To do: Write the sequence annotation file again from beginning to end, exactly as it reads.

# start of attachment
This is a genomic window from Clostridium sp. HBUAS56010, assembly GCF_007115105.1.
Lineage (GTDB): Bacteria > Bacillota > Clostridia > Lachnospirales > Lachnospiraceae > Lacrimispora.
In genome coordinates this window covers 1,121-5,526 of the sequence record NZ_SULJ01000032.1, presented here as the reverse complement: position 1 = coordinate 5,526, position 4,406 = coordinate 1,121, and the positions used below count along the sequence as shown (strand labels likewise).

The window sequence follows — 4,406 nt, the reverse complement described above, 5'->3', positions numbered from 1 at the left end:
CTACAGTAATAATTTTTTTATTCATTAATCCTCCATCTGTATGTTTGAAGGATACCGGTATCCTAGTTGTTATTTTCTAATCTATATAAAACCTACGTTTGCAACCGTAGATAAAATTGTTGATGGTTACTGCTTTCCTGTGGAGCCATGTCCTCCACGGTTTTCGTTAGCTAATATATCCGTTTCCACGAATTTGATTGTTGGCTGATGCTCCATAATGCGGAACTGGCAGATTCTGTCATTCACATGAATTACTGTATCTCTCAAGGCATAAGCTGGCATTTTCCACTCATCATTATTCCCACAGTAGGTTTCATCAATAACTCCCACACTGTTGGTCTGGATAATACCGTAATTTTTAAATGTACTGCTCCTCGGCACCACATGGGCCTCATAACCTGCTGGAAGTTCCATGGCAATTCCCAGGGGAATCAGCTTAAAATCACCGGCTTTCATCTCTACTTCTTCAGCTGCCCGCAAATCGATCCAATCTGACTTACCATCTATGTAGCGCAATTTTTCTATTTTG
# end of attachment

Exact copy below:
This is a genomic window from Clostridium sp. HBUAS56010, assembly GCF_007115105.1.
Lineage (GTDB): Bacteria > Bacillota > Clostridia > Lachnospirales > Lachnospiraceae > Lacrimispora.
In genome coordinates this window covers 1,121-5,526 of the sequence record NZ_SULJ01000032.1, presented here as the reverse complement: position 1 = coordinate 5,526, position 4,406 = coordinate 1,121, and the positions used below count along the sequence as shown (strand labels likewise).

The window sequence follows — 4,406 nt, the reverse complement described above, 5'->3', positions numbered from 1 at the left end:
CTACAGTAATAATTTTTTTATTCATTAATCCTCCATCTGTATGTTTGAAGGATACCGGTATCCTAGTTGTTATTTTCTAATCTATATAAAACCTACGTTTGCAACCGTAGATAAAATTGTTGATGGTTACTGCTTTCCTGTGGAGCCATGTCCTCCACGGTTTTCGTTAGCTAATATATCCGTTTCCACGAATTTGATTGTTGGCTGATGCTCCATAATGCGGAACTGGCAGATTCTGTCATTCACATGAATTACTGTATCTCTCAAGGCATAAGCTGGCATTTTCCACTCATCATTATTCCCACAGTAGGTTTCATCAATAACTCCCACACTGTTGGTCTGGATAATACCGTAATTTTTAAATGTACTGCTCCTCGGCACCACATGGGCCTCATAACCTGCTGGAAGTTCCATGGCAATTCCCAGGGGAATCAGCTTAAAATCACCGGCTTTCATCTCTACTTCTTCAGCTGCCCGCAAATCGATCCAATCTGACTTACCATCTATGTAGCGCAATTTTTCTATTTTG